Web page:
Optic nerve at the back of the eye

What is Glaucoma?

Glaucoma is a condition that affects the optic nerve at the back of the eye. The optic nerve is a crucial component of vision as it is responsible for transmitting information from the eyes to the brain. In glaucoma, the optic nerve progressively deteriorates over time, leading to permanent vision loss. Eventually, it can lead to tunnel vision.

Early detection of glaucoma is imperative to reduce the permanent effects of progressive vision loss. The quicker it is detected, the better chances of preserving vision.

Glaucoma is related to intraocular pressure (pressure exerted by the eye). High intraocular pressures can lead to glaucoma, however even eyes with normal or low intraocular pressures can have glaucoma.

Older person with glaucoma

Which age groups are at high risk?

People in higher age groups are more susceptible to this disease. People who are aged 80 years or older are 17 times more likely to have glaucoma, compared to people less than 50 years old. Having said that, glaucoma can still be found in people less than 50 years old.

What are Glaucoma symptoms?

Most individuals with glaucoma do not notice any symptoms in the beginning. However as the condition progresses, peripheral vision loss can be noticed. Therefore, it is crucial to have regular eye check-ups to detect any glaucoma early on and treat it quickly.

There are different types of glaucoma and the signs and symptoms can vary accordingly. Let’s have a look at the different types of glaucoma:

1.  Open Angle Glaucoma

In this type of glaucoma, there are no obvious symptoms early on. However, there is a progressive deterioration of peripheral vision. You can have blind spots form at the sides of your vision which can progress without noticing. Late, advanced stages of open angle glaucoma can lead to tunnel vision.

2.  Acute Angle Closure Glaucoma

Acute angle-closure glaucoma is a type of glaucoma where eye pressure suddenly increases to dangerous levels. This is due to a closure of the normal drainage pathway of fluid inside the eye. This type of glaucoma is a medical emergency and must be treated promptly to avoid permanent vision damage.

The symptoms of acute angle closure glaucoma include red eye, eye pain, nausea, vomiting, severe headache, or blurred vision.

3.  Secondary Glaucoma

Secondary glaucomas are types of glaucoma that occur due to other eye diseases such as cataract or eye tumours.

4.  Normal Tension Glaucoma

This is a type of glaucoma where the eye pressure is still normal, however optic nerve damage is present. Symptoms of normal tension glaucoma are also not noticeable in the early stages, therefore, it is important to have your eyes tested regularly.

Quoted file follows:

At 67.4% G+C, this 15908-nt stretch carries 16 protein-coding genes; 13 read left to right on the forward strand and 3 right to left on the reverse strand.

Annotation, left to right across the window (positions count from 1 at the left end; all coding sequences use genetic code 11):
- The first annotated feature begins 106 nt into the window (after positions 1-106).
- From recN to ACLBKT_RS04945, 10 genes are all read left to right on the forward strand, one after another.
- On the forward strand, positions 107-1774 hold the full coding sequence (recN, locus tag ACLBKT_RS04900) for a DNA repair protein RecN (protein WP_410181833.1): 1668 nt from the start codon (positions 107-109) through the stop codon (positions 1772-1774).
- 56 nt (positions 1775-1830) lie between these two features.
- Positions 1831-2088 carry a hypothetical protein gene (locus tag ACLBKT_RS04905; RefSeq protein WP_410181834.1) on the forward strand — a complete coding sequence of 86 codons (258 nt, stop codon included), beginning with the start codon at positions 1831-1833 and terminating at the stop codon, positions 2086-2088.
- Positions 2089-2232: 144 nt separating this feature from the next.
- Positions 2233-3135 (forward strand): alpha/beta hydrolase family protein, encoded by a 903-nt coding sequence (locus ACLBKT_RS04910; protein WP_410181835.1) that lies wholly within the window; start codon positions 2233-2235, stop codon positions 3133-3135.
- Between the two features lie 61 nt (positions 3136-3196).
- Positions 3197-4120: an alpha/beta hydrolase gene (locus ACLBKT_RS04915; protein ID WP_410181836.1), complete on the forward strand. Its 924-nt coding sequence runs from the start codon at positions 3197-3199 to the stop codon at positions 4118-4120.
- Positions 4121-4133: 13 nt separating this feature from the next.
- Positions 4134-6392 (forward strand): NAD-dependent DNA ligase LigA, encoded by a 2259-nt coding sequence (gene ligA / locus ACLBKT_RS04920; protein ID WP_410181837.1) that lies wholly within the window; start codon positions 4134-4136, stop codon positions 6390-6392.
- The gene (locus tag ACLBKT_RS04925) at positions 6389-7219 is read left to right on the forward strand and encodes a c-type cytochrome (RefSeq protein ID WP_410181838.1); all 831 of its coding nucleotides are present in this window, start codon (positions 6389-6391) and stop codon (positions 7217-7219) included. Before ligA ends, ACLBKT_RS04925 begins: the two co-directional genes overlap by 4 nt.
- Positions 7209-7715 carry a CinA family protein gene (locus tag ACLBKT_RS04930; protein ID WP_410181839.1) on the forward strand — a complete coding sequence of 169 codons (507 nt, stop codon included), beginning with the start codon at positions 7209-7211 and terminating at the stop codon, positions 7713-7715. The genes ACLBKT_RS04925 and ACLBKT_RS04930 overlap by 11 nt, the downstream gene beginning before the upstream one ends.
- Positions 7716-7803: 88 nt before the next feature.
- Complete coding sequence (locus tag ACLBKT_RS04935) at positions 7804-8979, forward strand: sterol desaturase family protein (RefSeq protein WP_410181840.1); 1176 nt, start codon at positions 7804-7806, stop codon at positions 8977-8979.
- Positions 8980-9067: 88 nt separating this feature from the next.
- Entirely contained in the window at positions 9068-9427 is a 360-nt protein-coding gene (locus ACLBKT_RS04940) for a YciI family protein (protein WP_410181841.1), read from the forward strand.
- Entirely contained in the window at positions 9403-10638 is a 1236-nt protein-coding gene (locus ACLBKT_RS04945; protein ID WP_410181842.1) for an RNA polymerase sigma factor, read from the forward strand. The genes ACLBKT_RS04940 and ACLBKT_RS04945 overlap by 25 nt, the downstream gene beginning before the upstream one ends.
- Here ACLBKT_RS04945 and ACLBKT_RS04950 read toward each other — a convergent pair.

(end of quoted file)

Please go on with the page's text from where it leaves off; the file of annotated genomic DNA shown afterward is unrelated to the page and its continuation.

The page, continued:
Glaucoma test

What causes Glaucoma?

The exact cause of glaucoma is still unknown, however it is strongly related to eye pressure and other factors.

Eye pressure is related to the amount of fluid inside the eye. This fluid is called aqueous humour and normally travels through the eye like a water pump system. When there is an overproduction of aqueous humour or a blockage in the drainage channels, the fluid can build up and cause eye pressure to increase. Increase in eye pressure can cause damage at the optic nerve, leading to progressive vision loss.

There are other factors that can increase the risk of having glaucoma. These include:

  • Family history (if one of your parents, siblings or extended relatives have glaucoma)

  • Diabetes

  • Myopia (short-sightedness)

  • Smoking

How to treat or diagnose Glaucoma?

Because the early symptoms of glaucoma are not noticeable, it is very important to have your eyes checked by an eye care professional to detect glaucoma. Glaucoma can be detected through retinal checks, eye pressure checks, corneal thickness checks, and visual field tests.

Glaucoma is treated by lowering the eye pressure. The doctor may prescribe an eye drop or recommend laser or implant surgery. Surgery is generally reserved for severe cases of glaucoma or when eye drops do not work.

2.  Eye Drops

Anti-glaucoma eye drops will either reduce the fluid production, or increase the fluid leaving the eye to reduce the eye pressure. There are different types of anti-glaucoma eye drops, with different side effects.

2.  Surgery

Surgery is generally reserved for severe cases of glaucoma or when eye drops do not work.

Laser surgery is used to increase the amount of fluid leaving the eye to reduce the eye pressure.

Microsurgery procedures also aim to increase the amount of fluid leaving the eye by implanting a device to create another fluid exit pathway. This creates a new channel to drain the fluid and reduce eye pressure.

New prescription glasses


Regular eye testing can lead to early detection and treatment of glaucoma, to limit its effects on vision loss. The earlier the detection and treatment, the more vision that is able to be preserved.